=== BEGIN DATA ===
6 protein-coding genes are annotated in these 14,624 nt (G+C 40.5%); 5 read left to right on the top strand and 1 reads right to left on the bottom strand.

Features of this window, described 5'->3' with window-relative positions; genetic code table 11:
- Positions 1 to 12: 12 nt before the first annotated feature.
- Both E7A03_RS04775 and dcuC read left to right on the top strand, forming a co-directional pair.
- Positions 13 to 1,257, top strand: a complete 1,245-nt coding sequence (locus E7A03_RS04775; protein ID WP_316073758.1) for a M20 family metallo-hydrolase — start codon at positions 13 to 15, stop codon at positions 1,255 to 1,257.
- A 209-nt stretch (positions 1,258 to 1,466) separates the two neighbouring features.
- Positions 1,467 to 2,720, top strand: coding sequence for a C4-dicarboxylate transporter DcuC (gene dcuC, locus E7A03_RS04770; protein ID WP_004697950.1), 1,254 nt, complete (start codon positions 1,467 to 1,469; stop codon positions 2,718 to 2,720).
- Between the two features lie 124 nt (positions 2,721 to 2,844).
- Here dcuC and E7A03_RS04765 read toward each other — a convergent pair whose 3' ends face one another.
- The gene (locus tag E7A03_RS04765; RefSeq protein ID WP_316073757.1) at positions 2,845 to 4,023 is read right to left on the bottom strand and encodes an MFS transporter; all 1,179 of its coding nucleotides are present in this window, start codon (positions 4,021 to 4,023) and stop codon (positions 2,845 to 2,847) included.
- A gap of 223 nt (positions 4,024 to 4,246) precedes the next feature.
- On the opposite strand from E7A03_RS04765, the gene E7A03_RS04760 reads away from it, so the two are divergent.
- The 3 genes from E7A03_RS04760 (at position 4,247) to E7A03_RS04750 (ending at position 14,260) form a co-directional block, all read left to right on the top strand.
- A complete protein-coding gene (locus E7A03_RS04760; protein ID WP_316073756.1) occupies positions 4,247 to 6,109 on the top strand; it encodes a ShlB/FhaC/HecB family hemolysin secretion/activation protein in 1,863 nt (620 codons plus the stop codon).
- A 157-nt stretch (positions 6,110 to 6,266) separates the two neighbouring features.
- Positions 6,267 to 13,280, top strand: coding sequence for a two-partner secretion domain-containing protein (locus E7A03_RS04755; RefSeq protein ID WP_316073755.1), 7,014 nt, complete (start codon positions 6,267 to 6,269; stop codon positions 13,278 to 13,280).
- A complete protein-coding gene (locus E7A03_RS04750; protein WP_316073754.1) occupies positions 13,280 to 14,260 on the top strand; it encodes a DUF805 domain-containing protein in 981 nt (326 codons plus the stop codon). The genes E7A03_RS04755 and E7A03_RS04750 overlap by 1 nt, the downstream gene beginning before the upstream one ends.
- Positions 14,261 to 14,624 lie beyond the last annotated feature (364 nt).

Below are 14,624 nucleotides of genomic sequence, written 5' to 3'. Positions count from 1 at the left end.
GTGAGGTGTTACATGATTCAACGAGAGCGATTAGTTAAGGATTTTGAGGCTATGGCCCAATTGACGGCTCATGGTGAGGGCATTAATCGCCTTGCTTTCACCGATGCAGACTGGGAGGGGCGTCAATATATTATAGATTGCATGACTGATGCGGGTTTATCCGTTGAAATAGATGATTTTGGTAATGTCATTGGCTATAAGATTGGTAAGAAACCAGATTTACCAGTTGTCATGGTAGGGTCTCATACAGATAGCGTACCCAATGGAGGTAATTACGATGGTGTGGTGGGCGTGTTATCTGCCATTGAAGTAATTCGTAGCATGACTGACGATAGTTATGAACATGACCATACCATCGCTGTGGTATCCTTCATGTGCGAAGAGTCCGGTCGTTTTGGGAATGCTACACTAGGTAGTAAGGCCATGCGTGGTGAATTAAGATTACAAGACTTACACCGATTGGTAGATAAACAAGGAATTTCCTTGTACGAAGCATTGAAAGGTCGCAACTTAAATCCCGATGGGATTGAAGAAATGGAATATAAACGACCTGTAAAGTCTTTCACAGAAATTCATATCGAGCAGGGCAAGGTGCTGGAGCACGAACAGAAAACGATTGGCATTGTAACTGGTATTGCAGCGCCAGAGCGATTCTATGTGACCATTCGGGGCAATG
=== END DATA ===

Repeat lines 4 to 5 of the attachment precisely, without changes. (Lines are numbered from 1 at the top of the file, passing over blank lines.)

- Both E7A03_RS04775 and dcuC read left to right on the top strand, forming a co-directional pair.
- Positions 13 to 1,257, top strand: a complete 1,245-nt coding sequence (locus E7A03_RS04775; protein ID WP_316073758.1) for a M20 family metallo-hydrolase — start codon at positions 13 to 15, stop codon at positions 1,255 to 1,257.